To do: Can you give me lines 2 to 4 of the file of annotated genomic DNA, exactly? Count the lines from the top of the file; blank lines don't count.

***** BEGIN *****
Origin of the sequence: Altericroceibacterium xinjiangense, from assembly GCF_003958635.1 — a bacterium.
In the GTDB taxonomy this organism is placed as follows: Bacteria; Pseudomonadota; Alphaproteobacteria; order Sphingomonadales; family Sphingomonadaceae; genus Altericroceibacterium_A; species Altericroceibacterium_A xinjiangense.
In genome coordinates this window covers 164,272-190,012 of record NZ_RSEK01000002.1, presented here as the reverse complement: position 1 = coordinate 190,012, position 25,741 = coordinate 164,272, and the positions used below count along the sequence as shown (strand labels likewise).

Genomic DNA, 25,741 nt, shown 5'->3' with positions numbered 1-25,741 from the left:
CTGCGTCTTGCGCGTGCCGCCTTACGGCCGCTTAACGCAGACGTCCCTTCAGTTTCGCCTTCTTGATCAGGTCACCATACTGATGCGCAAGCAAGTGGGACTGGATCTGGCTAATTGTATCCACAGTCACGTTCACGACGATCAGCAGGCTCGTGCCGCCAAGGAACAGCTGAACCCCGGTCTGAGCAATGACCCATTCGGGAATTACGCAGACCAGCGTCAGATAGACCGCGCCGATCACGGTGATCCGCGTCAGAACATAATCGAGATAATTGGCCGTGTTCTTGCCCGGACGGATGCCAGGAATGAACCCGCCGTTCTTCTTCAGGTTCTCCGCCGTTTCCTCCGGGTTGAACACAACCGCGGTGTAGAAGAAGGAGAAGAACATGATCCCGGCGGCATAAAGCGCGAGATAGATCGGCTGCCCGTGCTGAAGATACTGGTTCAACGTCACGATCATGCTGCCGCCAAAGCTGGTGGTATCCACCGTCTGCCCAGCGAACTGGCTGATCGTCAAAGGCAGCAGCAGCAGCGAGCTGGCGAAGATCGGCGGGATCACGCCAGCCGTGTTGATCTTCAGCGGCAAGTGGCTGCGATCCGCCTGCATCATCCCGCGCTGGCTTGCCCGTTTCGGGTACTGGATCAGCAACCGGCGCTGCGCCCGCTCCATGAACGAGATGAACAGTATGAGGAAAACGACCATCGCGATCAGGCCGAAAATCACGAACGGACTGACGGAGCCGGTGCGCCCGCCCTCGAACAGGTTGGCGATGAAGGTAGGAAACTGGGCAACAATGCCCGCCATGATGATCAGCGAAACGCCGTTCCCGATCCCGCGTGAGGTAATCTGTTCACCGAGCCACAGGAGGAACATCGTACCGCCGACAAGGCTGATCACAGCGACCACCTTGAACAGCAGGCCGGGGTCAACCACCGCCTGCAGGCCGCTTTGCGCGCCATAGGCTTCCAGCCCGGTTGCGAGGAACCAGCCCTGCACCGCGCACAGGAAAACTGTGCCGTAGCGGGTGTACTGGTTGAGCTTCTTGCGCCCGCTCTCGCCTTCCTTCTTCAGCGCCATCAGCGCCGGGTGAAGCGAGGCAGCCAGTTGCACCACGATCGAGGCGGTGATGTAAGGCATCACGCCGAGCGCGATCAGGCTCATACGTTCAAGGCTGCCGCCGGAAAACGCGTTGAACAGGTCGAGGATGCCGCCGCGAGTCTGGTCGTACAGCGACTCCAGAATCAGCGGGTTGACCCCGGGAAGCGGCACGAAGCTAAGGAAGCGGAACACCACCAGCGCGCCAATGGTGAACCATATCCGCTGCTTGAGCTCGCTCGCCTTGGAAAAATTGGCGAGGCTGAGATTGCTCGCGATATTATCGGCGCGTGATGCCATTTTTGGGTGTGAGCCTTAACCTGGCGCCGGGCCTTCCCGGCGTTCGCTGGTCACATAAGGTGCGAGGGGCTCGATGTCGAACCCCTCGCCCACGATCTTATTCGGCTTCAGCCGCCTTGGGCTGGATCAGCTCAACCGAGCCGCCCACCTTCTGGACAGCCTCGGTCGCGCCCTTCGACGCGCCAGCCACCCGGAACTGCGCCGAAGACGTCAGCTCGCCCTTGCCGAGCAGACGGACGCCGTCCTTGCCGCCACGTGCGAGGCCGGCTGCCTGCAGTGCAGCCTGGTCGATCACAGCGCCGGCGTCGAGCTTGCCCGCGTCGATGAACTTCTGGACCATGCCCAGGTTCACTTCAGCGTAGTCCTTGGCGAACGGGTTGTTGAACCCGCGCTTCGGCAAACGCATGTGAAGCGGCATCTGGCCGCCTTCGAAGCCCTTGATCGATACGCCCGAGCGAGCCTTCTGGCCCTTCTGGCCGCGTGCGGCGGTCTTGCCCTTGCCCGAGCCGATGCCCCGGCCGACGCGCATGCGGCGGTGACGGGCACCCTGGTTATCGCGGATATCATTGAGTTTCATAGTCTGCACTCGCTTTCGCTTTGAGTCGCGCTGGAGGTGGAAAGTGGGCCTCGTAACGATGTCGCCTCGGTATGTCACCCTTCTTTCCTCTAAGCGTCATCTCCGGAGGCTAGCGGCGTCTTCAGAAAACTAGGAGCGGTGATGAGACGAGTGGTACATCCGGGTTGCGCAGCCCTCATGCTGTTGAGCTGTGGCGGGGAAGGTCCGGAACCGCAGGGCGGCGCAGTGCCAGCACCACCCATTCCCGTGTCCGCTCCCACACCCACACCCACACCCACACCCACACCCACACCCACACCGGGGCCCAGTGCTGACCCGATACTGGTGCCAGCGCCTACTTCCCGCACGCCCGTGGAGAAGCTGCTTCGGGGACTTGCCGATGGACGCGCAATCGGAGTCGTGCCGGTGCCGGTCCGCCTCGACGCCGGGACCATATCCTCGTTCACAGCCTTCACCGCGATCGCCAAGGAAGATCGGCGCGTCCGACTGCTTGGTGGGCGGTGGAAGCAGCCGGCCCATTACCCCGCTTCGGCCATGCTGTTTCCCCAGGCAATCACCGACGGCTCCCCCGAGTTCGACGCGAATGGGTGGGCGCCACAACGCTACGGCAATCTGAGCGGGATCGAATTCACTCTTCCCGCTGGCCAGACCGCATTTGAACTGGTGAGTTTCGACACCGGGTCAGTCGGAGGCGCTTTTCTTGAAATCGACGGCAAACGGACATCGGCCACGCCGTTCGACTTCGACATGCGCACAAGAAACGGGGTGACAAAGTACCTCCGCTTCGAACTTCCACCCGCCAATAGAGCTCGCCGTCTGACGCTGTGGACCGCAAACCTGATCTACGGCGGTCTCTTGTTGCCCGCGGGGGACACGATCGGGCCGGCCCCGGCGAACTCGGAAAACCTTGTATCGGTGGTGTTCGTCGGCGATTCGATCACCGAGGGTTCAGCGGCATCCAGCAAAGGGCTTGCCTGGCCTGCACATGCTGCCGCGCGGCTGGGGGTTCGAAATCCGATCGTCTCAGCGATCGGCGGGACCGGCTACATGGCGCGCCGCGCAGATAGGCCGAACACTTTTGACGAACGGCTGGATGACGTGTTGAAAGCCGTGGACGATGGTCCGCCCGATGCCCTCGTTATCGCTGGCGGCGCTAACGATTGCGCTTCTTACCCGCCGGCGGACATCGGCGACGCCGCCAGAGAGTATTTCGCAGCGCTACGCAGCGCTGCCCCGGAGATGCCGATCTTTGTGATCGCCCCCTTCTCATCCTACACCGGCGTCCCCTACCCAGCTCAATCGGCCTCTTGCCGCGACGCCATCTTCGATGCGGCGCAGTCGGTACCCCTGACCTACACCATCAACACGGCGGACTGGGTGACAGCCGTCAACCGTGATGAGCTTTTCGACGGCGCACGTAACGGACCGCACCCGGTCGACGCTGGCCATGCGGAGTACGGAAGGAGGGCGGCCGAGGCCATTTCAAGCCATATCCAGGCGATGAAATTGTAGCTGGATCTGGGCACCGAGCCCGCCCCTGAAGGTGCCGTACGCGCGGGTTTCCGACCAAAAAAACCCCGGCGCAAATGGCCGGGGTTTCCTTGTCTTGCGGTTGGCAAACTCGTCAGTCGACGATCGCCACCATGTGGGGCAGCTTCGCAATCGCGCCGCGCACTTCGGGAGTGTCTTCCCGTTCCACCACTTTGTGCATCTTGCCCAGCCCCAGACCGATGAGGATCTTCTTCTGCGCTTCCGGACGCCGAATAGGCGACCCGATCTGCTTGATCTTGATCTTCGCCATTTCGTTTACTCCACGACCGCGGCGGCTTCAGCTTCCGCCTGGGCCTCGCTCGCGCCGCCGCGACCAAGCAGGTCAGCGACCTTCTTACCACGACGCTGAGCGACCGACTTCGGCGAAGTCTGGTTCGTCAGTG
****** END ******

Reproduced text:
In the GTDB taxonomy this organism is placed as follows: Bacteria; Pseudomonadota; Alphaproteobacteria; order Sphingomonadales; family Sphingomonadaceae; genus Altericroceibacterium_A; species Altericroceibacterium_A xinjiangense.
In genome coordinates this window covers 164,272-190,012 of record NZ_RSEK01000002.1, presented here as the reverse complement: position 1 = coordinate 190,012, position 25,741 = coordinate 164,272, and the positions used below count along the sequence as shown (strand labels likewise).

Genomic DNA, 25,741 nt, shown 5'->3' with positions numbered 1-25,741 from the left: